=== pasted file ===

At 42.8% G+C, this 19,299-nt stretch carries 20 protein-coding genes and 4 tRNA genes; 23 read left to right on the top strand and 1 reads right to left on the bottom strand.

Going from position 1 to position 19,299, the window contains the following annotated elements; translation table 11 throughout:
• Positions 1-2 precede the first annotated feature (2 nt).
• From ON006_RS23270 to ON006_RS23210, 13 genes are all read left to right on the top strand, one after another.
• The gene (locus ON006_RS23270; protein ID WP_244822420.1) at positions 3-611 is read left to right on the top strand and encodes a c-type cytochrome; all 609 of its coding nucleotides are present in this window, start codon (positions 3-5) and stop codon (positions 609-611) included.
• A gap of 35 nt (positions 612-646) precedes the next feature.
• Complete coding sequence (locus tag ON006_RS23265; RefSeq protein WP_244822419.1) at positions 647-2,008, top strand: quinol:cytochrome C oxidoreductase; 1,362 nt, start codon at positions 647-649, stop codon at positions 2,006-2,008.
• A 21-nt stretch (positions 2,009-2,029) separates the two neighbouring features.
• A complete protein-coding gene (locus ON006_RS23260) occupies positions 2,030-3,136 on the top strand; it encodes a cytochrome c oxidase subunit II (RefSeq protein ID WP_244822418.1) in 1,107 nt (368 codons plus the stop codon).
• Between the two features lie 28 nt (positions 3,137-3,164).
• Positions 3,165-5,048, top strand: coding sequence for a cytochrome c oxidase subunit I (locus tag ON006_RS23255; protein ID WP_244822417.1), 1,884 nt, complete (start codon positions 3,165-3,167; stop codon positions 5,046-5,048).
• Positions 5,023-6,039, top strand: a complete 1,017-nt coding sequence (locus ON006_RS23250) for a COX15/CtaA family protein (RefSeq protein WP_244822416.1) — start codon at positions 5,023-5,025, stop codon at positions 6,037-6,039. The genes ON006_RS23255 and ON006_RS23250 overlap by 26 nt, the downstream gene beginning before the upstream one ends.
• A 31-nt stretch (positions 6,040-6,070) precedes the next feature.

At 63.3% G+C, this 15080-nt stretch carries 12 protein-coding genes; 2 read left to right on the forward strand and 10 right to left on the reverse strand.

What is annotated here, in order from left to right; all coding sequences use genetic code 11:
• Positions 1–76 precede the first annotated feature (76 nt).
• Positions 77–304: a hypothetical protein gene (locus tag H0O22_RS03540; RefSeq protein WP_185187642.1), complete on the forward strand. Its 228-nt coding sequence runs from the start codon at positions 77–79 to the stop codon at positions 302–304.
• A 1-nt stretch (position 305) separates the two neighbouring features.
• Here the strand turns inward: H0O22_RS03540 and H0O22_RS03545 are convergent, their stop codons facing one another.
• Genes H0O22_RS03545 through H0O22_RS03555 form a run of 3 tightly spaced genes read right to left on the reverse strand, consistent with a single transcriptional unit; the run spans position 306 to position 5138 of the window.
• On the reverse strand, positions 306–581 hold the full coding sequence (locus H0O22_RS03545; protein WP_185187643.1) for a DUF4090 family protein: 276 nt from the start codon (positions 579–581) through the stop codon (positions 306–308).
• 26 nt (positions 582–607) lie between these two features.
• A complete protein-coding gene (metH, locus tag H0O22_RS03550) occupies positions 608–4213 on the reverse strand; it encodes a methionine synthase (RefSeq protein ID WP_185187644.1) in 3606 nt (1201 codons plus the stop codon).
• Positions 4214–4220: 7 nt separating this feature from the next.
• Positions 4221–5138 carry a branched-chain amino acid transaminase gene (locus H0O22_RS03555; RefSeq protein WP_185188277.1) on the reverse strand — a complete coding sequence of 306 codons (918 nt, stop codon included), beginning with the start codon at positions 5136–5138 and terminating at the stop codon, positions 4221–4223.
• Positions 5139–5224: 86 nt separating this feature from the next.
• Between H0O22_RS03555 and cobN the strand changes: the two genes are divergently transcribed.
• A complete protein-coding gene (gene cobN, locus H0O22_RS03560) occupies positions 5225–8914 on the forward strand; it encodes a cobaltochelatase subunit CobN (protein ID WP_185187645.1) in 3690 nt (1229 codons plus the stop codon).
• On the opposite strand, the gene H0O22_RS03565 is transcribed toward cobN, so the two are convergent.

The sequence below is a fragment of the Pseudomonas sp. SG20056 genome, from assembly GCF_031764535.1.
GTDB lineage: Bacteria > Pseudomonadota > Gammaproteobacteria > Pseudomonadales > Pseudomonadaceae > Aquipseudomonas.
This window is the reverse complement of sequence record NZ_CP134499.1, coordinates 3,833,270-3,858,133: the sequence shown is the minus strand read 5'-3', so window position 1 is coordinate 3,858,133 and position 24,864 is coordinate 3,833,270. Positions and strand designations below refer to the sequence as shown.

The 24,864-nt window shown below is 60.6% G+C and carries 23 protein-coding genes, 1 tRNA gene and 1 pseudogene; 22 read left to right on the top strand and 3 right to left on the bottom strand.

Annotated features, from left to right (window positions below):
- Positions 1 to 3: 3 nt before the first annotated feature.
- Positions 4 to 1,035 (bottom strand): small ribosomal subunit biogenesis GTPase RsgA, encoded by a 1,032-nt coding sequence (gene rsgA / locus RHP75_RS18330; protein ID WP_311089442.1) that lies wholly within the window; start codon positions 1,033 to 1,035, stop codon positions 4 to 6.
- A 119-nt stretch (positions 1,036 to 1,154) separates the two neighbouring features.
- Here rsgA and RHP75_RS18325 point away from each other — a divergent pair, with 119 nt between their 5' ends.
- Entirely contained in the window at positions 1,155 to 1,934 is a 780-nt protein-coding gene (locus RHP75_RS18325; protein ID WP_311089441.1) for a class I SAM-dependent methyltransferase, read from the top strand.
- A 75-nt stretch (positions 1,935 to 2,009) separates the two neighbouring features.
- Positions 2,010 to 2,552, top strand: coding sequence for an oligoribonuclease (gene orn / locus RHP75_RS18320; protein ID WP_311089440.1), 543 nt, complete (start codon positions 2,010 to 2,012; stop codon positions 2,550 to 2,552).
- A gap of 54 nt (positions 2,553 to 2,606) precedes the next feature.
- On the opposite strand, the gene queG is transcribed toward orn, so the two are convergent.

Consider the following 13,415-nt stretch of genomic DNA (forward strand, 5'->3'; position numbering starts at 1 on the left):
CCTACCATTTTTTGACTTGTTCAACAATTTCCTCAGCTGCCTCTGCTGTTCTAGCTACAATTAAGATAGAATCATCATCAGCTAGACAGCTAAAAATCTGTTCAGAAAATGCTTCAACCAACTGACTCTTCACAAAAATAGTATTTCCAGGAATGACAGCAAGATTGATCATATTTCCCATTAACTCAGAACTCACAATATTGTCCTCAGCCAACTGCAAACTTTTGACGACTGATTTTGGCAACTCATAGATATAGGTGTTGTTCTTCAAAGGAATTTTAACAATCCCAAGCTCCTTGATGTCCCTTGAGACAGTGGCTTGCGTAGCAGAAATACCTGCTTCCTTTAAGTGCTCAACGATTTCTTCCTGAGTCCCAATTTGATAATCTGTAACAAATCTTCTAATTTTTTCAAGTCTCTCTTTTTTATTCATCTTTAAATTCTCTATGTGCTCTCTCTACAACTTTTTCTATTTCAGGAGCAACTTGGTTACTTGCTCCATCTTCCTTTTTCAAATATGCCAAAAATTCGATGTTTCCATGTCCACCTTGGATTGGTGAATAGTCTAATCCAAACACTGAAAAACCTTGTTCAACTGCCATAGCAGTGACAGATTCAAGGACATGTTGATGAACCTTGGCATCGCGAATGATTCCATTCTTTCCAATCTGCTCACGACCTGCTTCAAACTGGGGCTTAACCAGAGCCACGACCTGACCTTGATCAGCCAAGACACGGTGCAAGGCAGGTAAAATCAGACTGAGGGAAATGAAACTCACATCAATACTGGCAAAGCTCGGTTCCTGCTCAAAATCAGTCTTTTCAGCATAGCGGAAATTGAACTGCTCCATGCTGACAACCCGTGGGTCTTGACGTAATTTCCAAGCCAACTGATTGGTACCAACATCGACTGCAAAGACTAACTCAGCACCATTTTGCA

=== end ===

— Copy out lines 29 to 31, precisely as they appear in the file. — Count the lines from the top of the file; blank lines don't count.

• On the opposite strand, the gene H0O22_RS03565 is transcribed toward cobN, so the two are convergent.

The sequence below is a fragment of the Pseudomonas sp. SG20056 genome, from assembly GCF_031764535.1.
GTDB lineage: Bacteria > Pseudomonadota > Gammaproteobacteria > Pseudomonadales > Pseudomonadaceae > Aquipseudomonas.